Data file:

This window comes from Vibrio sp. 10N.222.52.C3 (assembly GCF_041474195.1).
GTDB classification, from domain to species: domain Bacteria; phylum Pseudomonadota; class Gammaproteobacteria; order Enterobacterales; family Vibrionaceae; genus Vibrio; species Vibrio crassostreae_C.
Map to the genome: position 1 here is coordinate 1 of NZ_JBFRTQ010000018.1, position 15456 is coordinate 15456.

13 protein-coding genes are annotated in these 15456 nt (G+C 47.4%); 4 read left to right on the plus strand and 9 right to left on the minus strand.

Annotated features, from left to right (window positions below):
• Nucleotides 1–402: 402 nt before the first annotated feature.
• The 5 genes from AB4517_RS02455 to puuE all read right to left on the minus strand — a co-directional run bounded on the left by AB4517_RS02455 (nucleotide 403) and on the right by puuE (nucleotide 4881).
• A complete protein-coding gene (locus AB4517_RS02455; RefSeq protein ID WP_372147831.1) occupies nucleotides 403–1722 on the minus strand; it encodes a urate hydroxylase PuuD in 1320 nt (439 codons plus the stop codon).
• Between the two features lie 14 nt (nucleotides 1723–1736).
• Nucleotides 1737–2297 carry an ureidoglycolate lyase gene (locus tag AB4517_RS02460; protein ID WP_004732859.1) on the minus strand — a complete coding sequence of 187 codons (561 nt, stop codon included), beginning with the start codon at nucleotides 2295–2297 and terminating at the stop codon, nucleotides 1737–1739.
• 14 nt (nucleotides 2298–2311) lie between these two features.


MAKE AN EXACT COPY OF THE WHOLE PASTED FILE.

This window comes from Vibrio sp. 10N.222.52.C3 (assembly GCF_041474195.1).
GTDB classification, from domain to species: domain Bacteria; phylum Pseudomonadota; class Gammaproteobacteria; order Enterobacterales; family Vibrionaceae; genus Vibrio; species Vibrio crassostreae_C.
Map to the genome: position 1 here is coordinate 1 of NZ_JBFRTQ010000018.1, position 15456 is coordinate 15456.

13 protein-coding genes are annotated in these 15456 nt (G+C 47.4%); 4 read left to right on the plus strand and 9 right to left on the minus strand.

Annotated features, from left to right (window positions below):
• Nucleotides 1–402: 402 nt before the first annotated feature.
• The 5 genes from AB4517_RS02455 to puuE all read right to left on the minus strand — a co-directional run bounded on the left by AB4517_RS02455 (nucleotide 403) and on the right by puuE (nucleotide 4881).
• A complete protein-coding gene (locus AB4517_RS02455; RefSeq protein ID WP_372147831.1) occupies nucleotides 403–1722 on the minus strand; it encodes a urate hydroxylase PuuD in 1320 nt (439 codons plus the stop codon).
• Between the two features lie 14 nt (nucleotides 1723–1736).
• Nucleotides 1737–2297 carry an ureidoglycolate lyase gene (locus tag AB4517_RS02460; protein ID WP_004732859.1) on the minus strand — a complete coding sequence of 187 codons (561 nt, stop codon included), beginning with the start codon at nucleotides 2295–2297 and terminating at the stop codon, nucleotides 1737–1739.
• 14 nt (nucleotides 2298–2311) lie between these two features.